When you think of your ideal relationship, pretty often, it’s about finding a relationship role model. Some of us were lucky enough to have parents or relatives who embody what we want from our partners and friends. Other times, we’re left with a strong sense of what we don’t want, and very little idea of what we do.
Either way, this is where having relationship role models comes in. Choose your relationship role models carefully. Make sure they actually have the relationship you want, not just a lifestyle.
Personally, I like to look for role models who treat each other with respect, seem to actually like each other, and who can work with what life throws at them. Learning how to do that, from people who have to do it with each other day in and day out, can help lay the foundation for happy, long-lasting, fulfilling relationships.
This week and next, I’m going to take a look at different kinds of relationship role models, and what we can learn from them. Starting with…
The Power Couple:
Barack and Michelle, Posh and Becks, Beyonce and Jay-Z, Ellen and Portia: The list of power couples is endless.
Often found in politics and entertainment (because that’s where the power is) both members of these supercouples are often wealthy and/or famous. Some of these relationships last for years, if not decades. Others seem to materialize as quickly as they disappear. (Kim Kardashian and whatshisname, anyone?)
The challenge about emulating power couples is that the demands of power and celebrity in themselves create stresses in relationships that can be challenging to navigate. Despite the attention these couples get in the news and the tabloids, we often don’t know very much about how the insides of their relationships work. The trappings of a fancy wedding or the hotness of the people involved often has little bearing on whether the actual relationship itself is something you might want to emulate.
Given this, it’s maybe not surprising that, the folks who live in celebrity-money land who tend to have long-lasting relationships often also keep those relationships low-profile.
David Bowie and Iman were together until his death in 2016 (even though she didn’t want to date a rock star). Barack and Michelle Obama seem to still like each other despite the pressures of his presidency. And feminist and gay-rights activists Del Martin and Phyllis Lyon got legally married in 2008 after being together for 56 years (Del Martin died two and a half months after their wedding.)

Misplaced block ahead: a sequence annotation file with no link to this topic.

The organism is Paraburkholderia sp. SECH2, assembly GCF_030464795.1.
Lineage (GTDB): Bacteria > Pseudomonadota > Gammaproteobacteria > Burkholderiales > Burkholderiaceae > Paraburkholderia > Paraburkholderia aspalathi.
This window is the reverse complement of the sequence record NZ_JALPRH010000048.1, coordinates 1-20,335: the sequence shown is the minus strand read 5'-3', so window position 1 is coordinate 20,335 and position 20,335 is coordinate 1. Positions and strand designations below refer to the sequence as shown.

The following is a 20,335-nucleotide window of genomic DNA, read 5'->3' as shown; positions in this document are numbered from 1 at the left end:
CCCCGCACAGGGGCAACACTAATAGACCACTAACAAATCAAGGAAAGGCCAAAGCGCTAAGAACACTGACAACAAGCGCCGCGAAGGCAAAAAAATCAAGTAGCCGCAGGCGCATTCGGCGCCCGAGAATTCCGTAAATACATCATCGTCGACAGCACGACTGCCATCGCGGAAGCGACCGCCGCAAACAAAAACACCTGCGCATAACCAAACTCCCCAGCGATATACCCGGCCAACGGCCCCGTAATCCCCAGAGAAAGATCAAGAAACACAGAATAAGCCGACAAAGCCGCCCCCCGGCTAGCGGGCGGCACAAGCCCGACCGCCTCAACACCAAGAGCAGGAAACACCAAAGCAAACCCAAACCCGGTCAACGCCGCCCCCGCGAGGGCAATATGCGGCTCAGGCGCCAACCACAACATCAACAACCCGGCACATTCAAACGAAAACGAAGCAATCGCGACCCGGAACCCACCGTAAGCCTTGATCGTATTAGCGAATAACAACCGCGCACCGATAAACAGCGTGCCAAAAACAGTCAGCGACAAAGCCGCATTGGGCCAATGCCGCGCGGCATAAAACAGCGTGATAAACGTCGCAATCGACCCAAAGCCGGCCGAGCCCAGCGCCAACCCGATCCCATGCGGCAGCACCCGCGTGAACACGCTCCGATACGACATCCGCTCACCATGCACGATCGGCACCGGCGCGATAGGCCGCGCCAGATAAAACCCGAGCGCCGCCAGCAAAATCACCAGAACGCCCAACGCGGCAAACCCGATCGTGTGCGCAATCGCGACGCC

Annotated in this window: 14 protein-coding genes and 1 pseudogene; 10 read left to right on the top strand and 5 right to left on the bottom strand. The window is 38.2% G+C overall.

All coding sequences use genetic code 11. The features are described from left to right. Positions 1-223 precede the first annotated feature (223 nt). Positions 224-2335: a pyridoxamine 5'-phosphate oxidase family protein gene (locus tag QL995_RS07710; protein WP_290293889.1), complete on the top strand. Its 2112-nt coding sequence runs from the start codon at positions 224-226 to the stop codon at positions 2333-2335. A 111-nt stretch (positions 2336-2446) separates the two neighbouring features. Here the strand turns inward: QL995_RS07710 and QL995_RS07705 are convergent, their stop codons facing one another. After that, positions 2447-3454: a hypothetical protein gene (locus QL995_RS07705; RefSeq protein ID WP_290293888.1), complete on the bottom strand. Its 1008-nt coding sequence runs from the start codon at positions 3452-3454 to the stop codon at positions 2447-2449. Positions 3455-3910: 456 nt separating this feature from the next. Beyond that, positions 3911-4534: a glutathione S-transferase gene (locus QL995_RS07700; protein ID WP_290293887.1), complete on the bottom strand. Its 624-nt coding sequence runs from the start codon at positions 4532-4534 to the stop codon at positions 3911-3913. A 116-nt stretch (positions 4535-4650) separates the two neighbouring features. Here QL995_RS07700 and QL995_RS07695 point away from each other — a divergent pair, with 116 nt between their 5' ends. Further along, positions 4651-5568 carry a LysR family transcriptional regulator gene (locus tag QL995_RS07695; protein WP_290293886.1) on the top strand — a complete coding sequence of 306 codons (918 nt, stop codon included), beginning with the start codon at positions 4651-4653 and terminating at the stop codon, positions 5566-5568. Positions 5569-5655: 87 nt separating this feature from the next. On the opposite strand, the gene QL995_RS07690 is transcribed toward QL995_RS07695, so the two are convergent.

That these people are in a relationship with one another is no secret, but rarely do they publicize what’s going on within the dynamic. And splashing how in love you are all over the tabloids or Twitter doesn’t generally bode well for a relationship. As a result, the best celebrity role models might be the ones you don’t think of first.
The Fictional Couples:
There are the toxic, on-again, off-again couples like Rachel and Ross from “Friends” and there’s the doomed tragic lovers of Buffy and Angel or Romeo and Juliet. Then there’s the doofus husband/hot wife pairing of countless sitcoms, or the never-ending drama of Rhett and Scarlett.
Most storytelling relies on conflict, so stories that are centered on the romantic relationship between two people are likely to be, well, dramatic. How many times have you watched a movie and thought, “If they’d just tell the truth, this would all be so much simpler?” Yet lies, mistrust, sneaking around and inauthenticity rule the day with fictional couples, because it makes for a better story. This does not, however, make for a better relationship, necessarily. (Although if we’ve learned anything from pop culture, it should be that getting involved with a vampire is not a recipe for a happy domestic life.)
When looking for role models in fiction, consider paying particular attention to those that are on the sidelines. The stable friends who give the advice in the RomComs, the parents who get along and present a united front to the kids, the quirky couple who seem like they shouldn’t work, but somehow do. Often these characters demonstrate the skills that make relationships work in real life, while the main characters flail around, creating enough drama for there to be a story.
Who are your relationship role models?
Part Two: The folks you know and the “not-a-couple”
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